TOKYO (Reuters) - Japan’s first robot bartender has begun serving up drinks in a Tokyo pub in a test that could usher in a wave of automation in restaurants and shops struggling to hire staff in an aging society.
The repurposed industrial robot serves drinks in is own corner of a Japanese pub operated by restaurant chain Yoronotaki. An attached tablet computer face smiles as it chats about the weather while preparing orders.
The robot, made by the company QBIT Robotics, can pour a beer in 40 seconds and mix a cocktail in a minute. It uses four cameras to monitors customers to analyze their expressions with artificial intelligence (AI) software.
“I like it because dealing with people can be a hassle. With this you can just come and get drunk,” Satoshi Harada, a restaurant worker said after ordering a drink.
“If they could make it a little quicker it would be even better.”
Finding workers, especially in Japan’s service sector, is set to get even more difficult.
The government has eased visa restrictions to attract more foreign workers but companies still face a labor shortage as the population shrinks and the number of people over 65 increases to more than a third of the total.
Service companies that can’t relocate overseas or take advantage of automation are more vulnerable than industrial firms. In health care alone, Japan expects a shortfall of 380,000 workers by 2025.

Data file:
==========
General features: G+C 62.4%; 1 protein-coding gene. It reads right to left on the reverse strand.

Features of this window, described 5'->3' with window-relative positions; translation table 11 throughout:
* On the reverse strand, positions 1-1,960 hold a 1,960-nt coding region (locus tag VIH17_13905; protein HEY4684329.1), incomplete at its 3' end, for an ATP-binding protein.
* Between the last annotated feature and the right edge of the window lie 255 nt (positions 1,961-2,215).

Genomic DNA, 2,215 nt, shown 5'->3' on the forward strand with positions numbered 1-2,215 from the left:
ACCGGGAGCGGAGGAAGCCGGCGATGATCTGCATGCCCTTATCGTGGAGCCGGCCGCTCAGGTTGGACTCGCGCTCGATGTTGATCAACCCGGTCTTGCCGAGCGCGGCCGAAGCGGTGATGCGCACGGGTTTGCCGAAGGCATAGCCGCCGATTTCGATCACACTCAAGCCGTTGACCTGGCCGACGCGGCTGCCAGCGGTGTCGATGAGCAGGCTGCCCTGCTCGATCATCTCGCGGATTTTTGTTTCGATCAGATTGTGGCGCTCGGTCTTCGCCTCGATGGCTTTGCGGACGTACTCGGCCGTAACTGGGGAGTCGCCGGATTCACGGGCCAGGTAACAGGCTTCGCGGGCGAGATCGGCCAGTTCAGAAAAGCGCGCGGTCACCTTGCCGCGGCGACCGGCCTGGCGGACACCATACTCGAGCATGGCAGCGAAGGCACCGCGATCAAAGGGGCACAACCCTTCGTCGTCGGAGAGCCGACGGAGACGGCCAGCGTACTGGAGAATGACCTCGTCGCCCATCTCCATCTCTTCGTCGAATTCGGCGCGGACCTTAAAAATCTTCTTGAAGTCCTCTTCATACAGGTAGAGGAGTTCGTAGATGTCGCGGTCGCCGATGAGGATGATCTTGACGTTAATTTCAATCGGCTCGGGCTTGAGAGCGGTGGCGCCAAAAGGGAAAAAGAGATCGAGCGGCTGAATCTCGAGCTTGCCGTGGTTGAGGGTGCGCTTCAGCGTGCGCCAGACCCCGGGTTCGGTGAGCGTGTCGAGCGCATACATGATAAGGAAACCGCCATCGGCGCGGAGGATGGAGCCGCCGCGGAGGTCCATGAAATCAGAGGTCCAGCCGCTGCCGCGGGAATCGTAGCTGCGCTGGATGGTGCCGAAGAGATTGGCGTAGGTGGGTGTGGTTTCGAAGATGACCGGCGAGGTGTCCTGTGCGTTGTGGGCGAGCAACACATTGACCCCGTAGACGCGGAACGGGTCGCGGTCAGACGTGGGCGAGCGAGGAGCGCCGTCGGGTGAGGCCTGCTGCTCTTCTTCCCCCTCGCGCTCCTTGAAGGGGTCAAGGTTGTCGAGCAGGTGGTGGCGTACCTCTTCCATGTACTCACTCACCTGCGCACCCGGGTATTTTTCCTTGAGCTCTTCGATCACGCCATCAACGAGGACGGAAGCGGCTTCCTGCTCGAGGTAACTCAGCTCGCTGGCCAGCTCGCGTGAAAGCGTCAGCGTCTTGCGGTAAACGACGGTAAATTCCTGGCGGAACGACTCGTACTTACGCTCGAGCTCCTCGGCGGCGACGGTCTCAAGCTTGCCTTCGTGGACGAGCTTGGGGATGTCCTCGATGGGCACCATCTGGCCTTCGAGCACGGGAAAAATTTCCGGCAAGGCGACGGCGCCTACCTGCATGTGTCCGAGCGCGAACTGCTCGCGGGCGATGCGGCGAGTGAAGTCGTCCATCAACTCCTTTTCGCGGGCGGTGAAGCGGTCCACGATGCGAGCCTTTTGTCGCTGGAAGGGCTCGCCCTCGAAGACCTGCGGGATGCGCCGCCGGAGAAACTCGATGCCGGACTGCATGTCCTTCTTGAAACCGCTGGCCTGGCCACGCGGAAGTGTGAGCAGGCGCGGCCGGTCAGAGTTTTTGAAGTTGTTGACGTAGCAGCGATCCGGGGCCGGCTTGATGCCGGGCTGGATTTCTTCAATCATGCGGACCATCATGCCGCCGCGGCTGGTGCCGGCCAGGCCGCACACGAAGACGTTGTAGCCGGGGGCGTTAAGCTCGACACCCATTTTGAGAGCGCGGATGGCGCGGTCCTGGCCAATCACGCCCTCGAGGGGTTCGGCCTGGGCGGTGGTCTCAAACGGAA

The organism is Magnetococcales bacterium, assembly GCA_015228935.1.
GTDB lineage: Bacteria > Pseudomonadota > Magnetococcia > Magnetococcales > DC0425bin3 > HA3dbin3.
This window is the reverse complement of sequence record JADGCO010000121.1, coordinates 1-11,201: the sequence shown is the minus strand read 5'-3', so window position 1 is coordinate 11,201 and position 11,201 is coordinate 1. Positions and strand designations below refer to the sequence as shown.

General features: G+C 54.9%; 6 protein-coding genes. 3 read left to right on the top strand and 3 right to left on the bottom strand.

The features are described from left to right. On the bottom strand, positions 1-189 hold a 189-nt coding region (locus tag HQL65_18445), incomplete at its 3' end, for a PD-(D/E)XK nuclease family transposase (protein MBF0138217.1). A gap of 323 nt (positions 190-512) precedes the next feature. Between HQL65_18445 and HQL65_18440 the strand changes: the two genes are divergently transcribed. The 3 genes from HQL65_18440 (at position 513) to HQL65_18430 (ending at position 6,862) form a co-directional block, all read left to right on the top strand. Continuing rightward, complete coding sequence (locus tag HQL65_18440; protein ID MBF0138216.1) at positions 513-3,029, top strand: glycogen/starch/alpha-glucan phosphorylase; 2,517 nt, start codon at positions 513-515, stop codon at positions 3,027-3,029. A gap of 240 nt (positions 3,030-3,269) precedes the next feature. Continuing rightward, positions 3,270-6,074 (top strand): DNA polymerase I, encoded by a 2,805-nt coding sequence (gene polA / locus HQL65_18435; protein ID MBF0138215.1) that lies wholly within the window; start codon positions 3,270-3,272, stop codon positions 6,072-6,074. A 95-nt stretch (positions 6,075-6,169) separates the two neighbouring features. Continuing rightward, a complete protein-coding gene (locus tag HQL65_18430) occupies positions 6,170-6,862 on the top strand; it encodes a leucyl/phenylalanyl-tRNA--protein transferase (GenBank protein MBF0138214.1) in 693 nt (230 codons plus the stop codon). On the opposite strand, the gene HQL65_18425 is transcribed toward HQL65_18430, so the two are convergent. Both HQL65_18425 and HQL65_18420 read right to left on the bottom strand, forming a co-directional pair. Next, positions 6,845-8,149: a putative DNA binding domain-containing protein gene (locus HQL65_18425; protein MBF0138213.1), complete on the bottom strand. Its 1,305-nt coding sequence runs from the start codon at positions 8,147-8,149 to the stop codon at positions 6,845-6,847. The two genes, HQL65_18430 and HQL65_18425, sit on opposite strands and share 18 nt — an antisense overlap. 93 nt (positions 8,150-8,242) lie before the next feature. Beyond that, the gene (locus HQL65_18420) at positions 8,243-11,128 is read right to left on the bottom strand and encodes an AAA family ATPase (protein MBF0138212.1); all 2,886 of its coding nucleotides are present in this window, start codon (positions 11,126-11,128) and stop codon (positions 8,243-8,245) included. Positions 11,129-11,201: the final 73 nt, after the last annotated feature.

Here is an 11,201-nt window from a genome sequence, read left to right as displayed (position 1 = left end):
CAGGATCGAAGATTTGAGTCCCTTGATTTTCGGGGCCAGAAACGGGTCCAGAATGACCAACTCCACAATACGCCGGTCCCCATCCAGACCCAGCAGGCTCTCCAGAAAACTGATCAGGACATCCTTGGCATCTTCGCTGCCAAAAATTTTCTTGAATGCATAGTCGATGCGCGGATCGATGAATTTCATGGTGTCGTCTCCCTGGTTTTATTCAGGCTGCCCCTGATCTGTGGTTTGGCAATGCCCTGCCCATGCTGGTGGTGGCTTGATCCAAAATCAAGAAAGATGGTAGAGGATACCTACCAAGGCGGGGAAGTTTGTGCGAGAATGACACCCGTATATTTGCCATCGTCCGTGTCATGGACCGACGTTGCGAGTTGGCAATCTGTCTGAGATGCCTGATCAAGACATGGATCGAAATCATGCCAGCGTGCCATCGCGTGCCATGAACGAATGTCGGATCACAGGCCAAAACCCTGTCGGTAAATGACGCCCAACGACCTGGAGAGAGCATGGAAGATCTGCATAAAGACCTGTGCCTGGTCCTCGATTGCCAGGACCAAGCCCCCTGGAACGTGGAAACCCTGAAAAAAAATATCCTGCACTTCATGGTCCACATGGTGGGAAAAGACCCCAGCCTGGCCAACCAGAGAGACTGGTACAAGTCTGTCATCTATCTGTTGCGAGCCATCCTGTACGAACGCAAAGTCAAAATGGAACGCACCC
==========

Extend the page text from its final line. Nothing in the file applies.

Japan wants to use the Tokyo 2020 Olympic Games beginning on July 27 to showcase service robot technology, with organizers planning to use robots built by Toyota Motor and Panasonic Corp to help visitors, workers and athletes.
The robot bartender trial at the pub, which employs about 30 people, will last two months after which Yoronotaki will assess the results.
“We hope it’s a solution,” Yoshio Momiya, a Yoronotaki manager, said as the robot bartender served drinks behind him.
“There are still a number of issues to work through, such as finding enough space for it, but we hope it will be something we can use.”
At about 9 million yen ($82,000), the robot cost as much as employing a human bartender for three years.
Reporting by Tim Kelly and Akira Tomoshige; Editing by Robert Birsel